Weekend Reading: 6 Secret Sources of Income for Early Retirees

This article appears as part of Casey Weade's Weekend Reading for Retirees series. Every Friday, Casey highlights four hand-picked articles on trending retirement topics and delivers them straight to your email inbox. Get on the list here.
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Weekend Reading

If your retirement goal is to step away from full-time work in your 50s or even earlier, the most important step is ensuring you have a paycheck replacement.


A Job Optional life is possible prior to being eligible for Social Security or if you’re too young to withdraw from retirement accounts, but it might require considering other income strategies to supplement your taxable accounts, including:

📌 Withdrawals from a 401(k) plan using the “rule of 55”: To avoid a 10 percent penalty fee for accessing savings in a 401(k), 403(a) or 403(b) prior to age 59 ½, you can utilize the “rule of 55”. It waives the penalty if you lose or leave your job during the calendar year you turn 55 or older, but withdrawals are still taxed.

📌 Payments from retirement accounts using SEPPs: Substantially equal periodic payments (SEPPs) are equal payment options from a 401(k) or IRA “that you must take for at least five years or until you turn 59 ½.” However, this strategy offers no flexibility.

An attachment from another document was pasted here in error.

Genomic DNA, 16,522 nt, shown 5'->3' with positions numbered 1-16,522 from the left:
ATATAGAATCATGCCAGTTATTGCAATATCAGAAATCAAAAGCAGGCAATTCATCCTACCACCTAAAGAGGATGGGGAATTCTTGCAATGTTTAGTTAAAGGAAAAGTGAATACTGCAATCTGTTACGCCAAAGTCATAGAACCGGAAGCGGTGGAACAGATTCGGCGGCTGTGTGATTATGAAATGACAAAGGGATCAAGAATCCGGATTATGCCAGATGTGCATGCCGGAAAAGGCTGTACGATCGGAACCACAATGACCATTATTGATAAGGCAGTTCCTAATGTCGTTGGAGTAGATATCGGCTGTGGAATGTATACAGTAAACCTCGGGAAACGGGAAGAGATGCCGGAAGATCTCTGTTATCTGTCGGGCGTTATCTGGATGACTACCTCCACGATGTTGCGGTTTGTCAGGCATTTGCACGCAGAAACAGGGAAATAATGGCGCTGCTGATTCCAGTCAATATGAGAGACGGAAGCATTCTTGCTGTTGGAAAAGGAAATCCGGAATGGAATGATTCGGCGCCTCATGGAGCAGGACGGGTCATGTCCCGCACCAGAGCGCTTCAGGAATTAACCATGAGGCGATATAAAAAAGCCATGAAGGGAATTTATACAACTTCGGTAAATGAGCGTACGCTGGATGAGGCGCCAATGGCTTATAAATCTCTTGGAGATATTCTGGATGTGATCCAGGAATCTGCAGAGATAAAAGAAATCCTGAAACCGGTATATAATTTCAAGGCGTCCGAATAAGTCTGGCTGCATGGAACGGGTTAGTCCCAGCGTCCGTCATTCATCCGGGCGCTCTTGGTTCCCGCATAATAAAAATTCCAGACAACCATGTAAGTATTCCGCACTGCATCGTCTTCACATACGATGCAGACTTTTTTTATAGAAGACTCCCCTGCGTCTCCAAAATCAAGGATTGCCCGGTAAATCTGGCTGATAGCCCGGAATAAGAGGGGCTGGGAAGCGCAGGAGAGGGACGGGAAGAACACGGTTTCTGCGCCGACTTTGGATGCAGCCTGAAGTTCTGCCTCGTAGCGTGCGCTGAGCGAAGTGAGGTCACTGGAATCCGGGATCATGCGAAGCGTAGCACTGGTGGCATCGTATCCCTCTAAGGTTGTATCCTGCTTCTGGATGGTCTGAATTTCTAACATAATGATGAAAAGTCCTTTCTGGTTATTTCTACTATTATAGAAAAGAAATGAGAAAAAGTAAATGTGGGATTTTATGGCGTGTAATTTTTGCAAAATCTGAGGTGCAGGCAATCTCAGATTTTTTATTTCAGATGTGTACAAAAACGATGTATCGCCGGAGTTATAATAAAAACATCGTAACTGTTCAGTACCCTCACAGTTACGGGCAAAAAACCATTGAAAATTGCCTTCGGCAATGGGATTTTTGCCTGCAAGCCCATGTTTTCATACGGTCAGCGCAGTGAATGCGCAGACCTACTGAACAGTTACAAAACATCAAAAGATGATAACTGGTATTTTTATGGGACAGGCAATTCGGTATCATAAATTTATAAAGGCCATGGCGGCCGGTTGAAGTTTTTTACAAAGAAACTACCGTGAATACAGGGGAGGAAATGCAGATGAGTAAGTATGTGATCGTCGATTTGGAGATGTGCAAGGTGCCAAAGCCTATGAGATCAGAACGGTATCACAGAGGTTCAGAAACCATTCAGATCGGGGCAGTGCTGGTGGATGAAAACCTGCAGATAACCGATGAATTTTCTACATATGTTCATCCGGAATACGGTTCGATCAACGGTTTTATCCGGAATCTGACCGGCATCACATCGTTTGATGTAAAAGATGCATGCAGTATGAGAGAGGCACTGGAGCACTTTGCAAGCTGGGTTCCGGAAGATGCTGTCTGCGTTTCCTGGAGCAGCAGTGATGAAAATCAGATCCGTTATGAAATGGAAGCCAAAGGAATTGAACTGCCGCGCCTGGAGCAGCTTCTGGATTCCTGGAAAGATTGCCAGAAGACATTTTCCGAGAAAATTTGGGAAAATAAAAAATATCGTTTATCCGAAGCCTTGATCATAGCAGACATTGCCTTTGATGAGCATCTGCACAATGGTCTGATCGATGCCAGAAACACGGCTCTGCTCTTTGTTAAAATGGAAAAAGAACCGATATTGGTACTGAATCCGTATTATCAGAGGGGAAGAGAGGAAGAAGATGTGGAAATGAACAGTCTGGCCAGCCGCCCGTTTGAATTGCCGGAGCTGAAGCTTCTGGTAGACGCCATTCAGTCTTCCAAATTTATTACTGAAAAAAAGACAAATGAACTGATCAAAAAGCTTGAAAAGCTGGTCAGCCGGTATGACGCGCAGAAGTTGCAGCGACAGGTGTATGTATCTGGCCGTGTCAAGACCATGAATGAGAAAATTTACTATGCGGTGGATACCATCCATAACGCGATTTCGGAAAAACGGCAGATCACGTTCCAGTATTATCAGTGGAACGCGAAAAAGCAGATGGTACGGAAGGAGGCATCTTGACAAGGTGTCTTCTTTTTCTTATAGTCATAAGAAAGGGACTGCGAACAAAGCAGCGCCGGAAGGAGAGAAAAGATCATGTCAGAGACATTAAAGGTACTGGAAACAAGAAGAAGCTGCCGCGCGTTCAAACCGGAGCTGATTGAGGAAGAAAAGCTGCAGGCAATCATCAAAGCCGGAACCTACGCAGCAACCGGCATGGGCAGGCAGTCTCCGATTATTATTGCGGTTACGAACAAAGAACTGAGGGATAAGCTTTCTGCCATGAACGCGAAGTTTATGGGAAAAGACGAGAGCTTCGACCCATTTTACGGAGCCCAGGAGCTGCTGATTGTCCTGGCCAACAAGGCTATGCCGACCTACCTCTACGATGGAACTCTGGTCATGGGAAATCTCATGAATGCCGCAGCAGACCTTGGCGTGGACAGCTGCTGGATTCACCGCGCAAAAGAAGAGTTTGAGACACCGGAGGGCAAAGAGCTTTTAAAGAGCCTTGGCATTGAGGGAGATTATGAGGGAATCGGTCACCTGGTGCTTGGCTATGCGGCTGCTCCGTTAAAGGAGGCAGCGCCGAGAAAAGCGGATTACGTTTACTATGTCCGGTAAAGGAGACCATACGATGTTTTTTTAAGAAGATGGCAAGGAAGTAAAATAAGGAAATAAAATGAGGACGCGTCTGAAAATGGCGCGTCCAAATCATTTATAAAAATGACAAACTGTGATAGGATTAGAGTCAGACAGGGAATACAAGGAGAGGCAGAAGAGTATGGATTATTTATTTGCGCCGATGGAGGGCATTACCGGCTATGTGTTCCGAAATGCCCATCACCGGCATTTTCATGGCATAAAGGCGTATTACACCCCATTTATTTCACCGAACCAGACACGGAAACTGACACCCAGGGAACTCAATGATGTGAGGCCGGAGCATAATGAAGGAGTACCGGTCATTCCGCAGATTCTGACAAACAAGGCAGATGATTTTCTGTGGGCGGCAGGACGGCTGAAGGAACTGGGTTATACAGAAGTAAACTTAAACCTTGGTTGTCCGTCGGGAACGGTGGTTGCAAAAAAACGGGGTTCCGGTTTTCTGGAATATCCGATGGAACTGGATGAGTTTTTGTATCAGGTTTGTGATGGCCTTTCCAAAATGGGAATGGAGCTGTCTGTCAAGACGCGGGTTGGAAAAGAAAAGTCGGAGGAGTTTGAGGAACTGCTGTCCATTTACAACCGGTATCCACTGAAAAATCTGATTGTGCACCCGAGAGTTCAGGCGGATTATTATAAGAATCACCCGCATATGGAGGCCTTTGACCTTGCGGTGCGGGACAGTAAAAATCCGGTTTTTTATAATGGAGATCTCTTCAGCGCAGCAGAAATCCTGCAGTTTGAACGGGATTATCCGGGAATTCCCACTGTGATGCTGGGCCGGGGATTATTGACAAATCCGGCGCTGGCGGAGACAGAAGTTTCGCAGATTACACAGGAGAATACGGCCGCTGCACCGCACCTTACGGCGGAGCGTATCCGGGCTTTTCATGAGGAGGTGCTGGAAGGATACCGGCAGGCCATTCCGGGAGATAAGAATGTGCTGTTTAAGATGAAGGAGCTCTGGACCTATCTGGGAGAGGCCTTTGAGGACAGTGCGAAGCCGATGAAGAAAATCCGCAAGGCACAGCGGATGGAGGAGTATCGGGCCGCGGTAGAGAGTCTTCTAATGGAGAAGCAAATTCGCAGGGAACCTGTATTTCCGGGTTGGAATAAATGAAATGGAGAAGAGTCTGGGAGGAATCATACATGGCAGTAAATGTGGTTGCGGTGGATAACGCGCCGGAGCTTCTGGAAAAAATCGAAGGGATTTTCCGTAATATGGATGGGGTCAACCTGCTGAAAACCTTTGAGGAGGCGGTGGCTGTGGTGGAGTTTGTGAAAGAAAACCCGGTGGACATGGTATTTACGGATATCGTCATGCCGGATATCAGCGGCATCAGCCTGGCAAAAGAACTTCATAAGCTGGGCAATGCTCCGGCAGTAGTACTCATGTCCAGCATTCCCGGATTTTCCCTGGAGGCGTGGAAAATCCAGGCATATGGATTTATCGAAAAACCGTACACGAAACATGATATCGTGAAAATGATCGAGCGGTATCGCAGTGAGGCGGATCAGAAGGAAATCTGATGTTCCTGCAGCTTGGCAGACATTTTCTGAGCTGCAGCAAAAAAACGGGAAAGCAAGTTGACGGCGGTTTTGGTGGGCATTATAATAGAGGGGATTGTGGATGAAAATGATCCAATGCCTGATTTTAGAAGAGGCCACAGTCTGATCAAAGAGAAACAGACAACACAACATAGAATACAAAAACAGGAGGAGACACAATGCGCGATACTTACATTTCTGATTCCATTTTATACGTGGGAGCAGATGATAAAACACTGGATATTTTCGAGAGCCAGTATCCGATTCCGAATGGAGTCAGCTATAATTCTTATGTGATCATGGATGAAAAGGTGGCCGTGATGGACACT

📌 Withdrawals from an HSA: This strategy is often set in place decades before you expect to retire. You make annual contributions to your HSA, but let that money compound instead of using it to pay for health expenses. In retirement, it can be accessed tax-free.

📌 Contributions to your Roth IRA, regardless of age: While earnings cannot be accessed penalty-free from a Roth IRA, you can withdraw previously-made contributions tax-free at any time.

📌 Withdrawals from any retirement account, if you are willing to pay the penalty: If you need urgent cash, you can withdraw from retirement accounts at any time, but will owe penalties based on the amount you withdraw, plus taxes.

Partner with a professional: You may have more income options than you realize. Retirement planning is complicated and going it alone might mean missing out on BIG opportunities that could change your life.